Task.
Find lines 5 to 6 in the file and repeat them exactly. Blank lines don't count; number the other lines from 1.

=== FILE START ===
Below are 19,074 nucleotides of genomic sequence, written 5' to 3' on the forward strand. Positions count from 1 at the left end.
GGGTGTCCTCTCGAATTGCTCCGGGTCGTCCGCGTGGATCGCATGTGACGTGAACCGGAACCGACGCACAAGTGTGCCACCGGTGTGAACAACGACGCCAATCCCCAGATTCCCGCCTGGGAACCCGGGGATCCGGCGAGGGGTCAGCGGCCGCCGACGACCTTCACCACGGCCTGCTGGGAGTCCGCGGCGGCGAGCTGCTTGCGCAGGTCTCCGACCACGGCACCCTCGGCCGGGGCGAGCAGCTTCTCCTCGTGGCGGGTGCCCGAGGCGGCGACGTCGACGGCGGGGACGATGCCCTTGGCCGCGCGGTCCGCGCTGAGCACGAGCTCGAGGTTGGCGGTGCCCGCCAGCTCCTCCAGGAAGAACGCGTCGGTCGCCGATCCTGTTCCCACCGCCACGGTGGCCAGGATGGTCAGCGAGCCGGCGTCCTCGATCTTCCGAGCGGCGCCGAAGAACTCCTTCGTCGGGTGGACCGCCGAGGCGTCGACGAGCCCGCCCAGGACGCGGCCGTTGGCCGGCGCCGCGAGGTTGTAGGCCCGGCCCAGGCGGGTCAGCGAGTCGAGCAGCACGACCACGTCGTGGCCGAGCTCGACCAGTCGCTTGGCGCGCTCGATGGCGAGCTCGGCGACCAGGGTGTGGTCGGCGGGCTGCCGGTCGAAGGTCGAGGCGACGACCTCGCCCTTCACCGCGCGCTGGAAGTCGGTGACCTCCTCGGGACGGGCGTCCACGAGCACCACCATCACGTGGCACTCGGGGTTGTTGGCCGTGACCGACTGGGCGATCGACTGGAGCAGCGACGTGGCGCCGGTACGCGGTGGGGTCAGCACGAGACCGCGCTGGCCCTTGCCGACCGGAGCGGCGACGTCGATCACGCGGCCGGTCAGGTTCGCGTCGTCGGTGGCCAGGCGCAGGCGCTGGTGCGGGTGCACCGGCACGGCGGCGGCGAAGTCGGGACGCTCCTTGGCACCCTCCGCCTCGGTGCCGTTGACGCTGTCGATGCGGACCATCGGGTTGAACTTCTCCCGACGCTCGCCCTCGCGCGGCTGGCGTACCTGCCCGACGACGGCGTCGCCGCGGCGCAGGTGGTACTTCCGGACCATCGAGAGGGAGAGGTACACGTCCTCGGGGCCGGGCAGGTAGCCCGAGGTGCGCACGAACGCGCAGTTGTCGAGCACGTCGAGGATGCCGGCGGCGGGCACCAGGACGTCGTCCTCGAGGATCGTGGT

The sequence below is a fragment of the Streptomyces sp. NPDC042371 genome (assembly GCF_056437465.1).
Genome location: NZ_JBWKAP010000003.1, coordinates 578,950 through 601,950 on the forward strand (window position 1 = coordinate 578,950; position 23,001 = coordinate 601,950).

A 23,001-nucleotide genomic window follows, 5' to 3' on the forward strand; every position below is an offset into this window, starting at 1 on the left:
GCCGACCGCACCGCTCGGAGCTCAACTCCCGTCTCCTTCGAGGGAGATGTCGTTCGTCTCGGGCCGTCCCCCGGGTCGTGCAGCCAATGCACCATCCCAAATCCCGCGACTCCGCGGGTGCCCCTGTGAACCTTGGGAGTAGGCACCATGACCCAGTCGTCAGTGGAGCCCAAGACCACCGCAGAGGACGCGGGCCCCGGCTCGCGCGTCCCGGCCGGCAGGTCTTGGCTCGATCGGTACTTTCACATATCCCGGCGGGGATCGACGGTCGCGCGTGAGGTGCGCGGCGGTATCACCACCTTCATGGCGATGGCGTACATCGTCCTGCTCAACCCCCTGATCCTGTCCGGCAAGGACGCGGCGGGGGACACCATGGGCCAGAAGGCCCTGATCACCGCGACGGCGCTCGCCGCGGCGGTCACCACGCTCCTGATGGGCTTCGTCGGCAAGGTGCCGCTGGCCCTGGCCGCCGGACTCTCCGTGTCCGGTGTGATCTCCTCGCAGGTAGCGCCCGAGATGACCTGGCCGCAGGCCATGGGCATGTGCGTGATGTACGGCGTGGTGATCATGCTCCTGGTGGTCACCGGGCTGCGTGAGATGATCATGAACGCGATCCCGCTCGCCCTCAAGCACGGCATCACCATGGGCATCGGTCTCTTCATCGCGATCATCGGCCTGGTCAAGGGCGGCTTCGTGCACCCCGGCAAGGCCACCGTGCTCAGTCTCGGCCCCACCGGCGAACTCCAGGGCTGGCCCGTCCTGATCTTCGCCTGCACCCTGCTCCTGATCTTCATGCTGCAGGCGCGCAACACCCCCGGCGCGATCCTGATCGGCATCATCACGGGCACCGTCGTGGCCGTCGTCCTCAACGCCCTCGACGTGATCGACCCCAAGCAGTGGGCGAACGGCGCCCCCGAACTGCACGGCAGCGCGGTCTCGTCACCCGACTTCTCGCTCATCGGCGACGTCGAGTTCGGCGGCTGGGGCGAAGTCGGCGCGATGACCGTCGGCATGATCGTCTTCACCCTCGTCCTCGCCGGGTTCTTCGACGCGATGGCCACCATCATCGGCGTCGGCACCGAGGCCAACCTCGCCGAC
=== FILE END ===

A 23,001-nucleotide genomic window follows, 5' to 3' on the forward strand; every position below is an offset into this window, starting at 1 on the left:
GCCGACCGCACCGCTCGGAGCTCAACTCCCGTCTCCTTCGAGGGAGATGTCGTTCGTCTCGGGCCGTCCCCCGGGTCGTGCAGCCAATGCACCATCCCAAATCCCGCGACTCCGCGGGTGCCCCTGTGAACCTTGGGAGTAGGCACCATGACCCAGTCGTCAGTGGAGCCCAAGACCACCGCAGAGGACGCGGGCCCCGGCTCGCGCGTCCCGGCCGGCAGGTCTTGGCTCGATCGGTACTTTCACATATCCCGGCGGGGATCGACGGTCGCGCGTGAGGTGCGCGGCGGTATCACCACCTTCATGGCGATGGCGTACATCGTCCTGCTCAACCCCCTGATCCTGTCCGGCAAGGACGCGGCGGGGGACACCATGGGCCAGAAGGCCCTGATCACCGCGACGGCGCTCGCCGCGGCGGTCACCACGCTCCTGATGGGCTTCGTCGGCAAGGTGCCGCTGGCCCTGGCCGCCGGACTCTCCGTGTCCGGTGTGATCTCCTCGCAGGTAGCGCCCGAGATGACCTGGCCGCAGGCCATGGGCATGTGCGTGATGTACGGCGTGGTGATCATGCTCCTGGTGGTCACCGGGCTGCGTGAGATGATCATGAACGCGATCCCGCTCGCCCTCAAGCACGGCATCACCATGGGCATCGGTCTCTTCATCGCGATCATCGGCCTGGTCAAGGGCGGCTTCGTGCACCCCGGCAAGGCCACCGTGCTCAGTCTCGGCCCCACCGGCGAACTCCAGGGCTGGCCCGTCCTGATCTTCGCCTGCACCCTGCTCCTGATCTTCATGCTGCAGGCGCGCAACACCCCCGGCGCGATCCTGATCGGCATCATCACGGGCACCGTCGTGGCCGTCGTCCTCAACGCCCTCGACGTGATCGACCCCAAGCAGTGGGCGAACGGCGCCCCCGAACTGCACGGCAGCGCGGTCTCGTCACCCGACTTCTCGCTCATCGGCGACGTCGAGTTCGGCGGCTGGGGCGAAGTCGGCGCGATGACCGTCGGCATGATCGTCTTCACCCTCGTCCTCGCCGGGTTCTTCGACGCGATGGCCACCATCATCGGCGTCGGCACCGAGGCCAACCTCGCCGAC